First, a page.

Wednesday’s news that people 65 and older could now get the coronavirus vaccine began kindling a bit of hope for millions of older Californians and their family members.
But on Thursday, they were greeted not with needles or appointments, but with busy phone lines, overwhelmed websites and physicians who said they had little idea when they’d be able to give their senior patients vaccinations. Information seemed more scarce than the vaccine itself.
Kaiser Permanente patients reported receiving a message that they would have to wait as long as four hours to speak to anyone who could schedule an appointment.
They had better luck than Sutter Health patients, who said they found the phone lines were down, along with the health care provider’s website.
And Stanford Health Care patients said their website and mobile phone apps were operating, but offered scant information about vaccination availability for seniors.
Frustration was growing Thursday amid a sputtering vaccine rollout in the Bay Area and across California.
“There is no information available or anybody who can tell us about it,” said Vijay Khasat, an 80-year-old insulin-dependent diabetic from Hayward, in an email. “We contacted our health care providers who also gave us the silent treatment.”
Carolee Ziegenhagen, 74, of Alameda, said her sister in Florida got her first shot last week and is due with the second scheduled for Feb. 3. Meanwhile, she can’t get an answer from her doctors, medical group, insurers or pharmacy.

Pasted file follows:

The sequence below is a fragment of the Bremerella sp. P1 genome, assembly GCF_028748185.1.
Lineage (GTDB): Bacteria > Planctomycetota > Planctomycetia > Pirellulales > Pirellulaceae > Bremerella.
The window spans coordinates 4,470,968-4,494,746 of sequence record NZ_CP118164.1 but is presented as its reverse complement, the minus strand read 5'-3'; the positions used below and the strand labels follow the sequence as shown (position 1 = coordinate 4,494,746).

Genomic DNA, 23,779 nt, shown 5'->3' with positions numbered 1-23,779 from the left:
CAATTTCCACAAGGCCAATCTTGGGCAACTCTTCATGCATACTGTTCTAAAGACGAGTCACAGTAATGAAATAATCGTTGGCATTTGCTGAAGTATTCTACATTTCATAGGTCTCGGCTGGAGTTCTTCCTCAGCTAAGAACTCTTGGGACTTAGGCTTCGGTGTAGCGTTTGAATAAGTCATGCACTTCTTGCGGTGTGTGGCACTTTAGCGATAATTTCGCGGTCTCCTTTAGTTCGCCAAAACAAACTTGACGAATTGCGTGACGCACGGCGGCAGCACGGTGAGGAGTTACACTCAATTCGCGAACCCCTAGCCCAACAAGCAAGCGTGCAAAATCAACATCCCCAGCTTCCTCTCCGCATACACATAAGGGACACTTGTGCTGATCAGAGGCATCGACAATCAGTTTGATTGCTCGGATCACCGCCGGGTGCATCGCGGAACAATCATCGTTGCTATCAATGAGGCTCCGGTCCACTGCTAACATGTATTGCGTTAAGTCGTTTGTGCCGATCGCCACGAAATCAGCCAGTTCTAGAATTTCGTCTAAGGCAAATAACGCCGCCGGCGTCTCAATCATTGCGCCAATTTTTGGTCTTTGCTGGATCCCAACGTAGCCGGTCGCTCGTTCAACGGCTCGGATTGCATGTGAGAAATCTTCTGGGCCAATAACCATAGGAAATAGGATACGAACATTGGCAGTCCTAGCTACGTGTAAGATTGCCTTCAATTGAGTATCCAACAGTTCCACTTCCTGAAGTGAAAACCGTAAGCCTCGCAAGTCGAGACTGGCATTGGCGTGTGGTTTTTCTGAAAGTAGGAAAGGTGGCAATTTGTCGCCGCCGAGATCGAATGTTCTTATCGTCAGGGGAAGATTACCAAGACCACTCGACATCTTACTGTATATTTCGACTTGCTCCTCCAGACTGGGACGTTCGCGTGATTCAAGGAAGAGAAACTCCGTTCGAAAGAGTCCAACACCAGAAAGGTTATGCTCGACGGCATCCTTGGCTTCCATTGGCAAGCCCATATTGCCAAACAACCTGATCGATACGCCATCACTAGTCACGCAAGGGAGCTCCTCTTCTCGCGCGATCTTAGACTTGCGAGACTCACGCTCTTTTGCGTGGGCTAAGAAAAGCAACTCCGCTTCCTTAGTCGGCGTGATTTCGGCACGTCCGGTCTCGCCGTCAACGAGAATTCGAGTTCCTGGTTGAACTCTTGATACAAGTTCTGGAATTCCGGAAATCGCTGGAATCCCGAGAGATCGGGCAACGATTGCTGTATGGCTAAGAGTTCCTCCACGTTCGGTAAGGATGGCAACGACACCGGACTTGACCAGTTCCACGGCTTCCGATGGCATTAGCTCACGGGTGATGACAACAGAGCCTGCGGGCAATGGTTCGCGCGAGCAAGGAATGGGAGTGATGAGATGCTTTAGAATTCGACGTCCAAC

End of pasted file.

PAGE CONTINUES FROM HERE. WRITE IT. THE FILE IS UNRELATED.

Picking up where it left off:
“I would love to know when I can sign up for mine,” she said.
In Richmond, Mayor Tom Butt said he has been unable to get any information from his provider, Kaiser, about when he can sign up for a vaccine.
Butt, who is 76, said he signed up on the Contra Costa County website Wednesday morning.
“I’m a little baffled I’m not hearing anything from Kaiser,” he said. “I went to their website and I’m not finding anything there.”
Late Thursday afternoon, Kaiser Permanente Northern California announced it would contact all members 65 and over to discuss the availability of vaccines but warned that the supply was limited.
A Sutter Health spokeswoman acknowledged Thursday night that phone lines were overwhelmed and the website problems are being investigated, though both are working. Patients who qualify for vaccines should now be able to schedule them.
“At this time, Sutter is prioritizing the state’s most vulnerable populations including those who are 75-plus years of age and our community health care workers,” spokeswoman Angeline Sheets said. Sutter’s phone appointment line will be staffed over the three-day weekend and scheduling would soon be available through its online portal.
We are committed to vaccinating our members as soon as possible, given available supply. Due to high demand, we are experiencing high call volumes and longer wait times. We appreciate your patience as we work hard to meet this demand. https://t.co/QjsqxfTBxN
— KPNorthernCal (@kpnorcal) January 14, 2021